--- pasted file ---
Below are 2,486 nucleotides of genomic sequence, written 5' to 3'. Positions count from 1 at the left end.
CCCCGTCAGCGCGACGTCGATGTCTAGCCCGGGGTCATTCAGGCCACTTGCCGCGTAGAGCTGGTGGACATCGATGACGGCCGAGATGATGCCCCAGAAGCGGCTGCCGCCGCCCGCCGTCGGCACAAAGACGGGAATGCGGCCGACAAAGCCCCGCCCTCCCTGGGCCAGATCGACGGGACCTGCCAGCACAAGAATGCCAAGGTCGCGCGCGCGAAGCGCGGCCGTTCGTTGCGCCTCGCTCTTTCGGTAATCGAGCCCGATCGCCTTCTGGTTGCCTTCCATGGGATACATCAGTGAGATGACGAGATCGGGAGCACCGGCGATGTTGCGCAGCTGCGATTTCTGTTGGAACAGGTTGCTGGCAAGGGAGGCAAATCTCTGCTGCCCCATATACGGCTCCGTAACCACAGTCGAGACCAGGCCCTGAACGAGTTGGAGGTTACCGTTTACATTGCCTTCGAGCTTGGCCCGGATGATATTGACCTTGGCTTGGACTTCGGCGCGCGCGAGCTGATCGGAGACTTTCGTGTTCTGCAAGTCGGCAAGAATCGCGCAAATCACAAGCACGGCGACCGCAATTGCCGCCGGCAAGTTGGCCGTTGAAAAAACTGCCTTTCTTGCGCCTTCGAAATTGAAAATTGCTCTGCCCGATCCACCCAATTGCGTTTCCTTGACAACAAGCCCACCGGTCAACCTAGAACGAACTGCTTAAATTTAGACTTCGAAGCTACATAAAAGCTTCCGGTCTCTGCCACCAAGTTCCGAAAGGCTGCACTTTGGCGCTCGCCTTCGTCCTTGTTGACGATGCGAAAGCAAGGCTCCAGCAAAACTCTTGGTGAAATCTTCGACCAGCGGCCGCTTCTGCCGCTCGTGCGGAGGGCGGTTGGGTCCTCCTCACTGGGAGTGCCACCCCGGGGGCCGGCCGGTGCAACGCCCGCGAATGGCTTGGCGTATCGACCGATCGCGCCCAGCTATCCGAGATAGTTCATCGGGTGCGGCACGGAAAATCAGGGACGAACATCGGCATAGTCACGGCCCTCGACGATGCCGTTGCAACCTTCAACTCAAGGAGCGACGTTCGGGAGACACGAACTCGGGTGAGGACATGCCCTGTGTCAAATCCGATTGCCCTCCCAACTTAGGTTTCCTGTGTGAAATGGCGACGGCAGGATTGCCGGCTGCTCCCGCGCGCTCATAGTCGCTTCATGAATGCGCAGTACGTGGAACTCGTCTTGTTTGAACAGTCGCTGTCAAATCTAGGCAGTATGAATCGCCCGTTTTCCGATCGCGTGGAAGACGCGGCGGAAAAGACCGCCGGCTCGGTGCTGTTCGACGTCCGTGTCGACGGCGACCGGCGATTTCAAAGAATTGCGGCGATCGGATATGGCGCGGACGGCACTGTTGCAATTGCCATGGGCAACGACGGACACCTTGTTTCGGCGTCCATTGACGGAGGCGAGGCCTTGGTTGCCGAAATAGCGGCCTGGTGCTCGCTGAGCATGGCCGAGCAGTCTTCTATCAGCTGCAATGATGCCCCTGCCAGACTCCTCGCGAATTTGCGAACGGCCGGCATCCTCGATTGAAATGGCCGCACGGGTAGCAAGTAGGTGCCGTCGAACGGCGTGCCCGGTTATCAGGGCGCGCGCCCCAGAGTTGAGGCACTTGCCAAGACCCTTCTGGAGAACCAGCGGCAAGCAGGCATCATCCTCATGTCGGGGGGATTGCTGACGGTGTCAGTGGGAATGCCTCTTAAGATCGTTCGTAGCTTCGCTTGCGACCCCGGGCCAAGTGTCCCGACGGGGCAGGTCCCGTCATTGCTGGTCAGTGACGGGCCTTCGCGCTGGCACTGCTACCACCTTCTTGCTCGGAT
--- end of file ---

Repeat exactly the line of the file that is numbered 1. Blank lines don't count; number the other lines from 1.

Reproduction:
Below are 2,486 nucleotides of genomic sequence, written 5' to 3'. Positions count from 1 at the left end.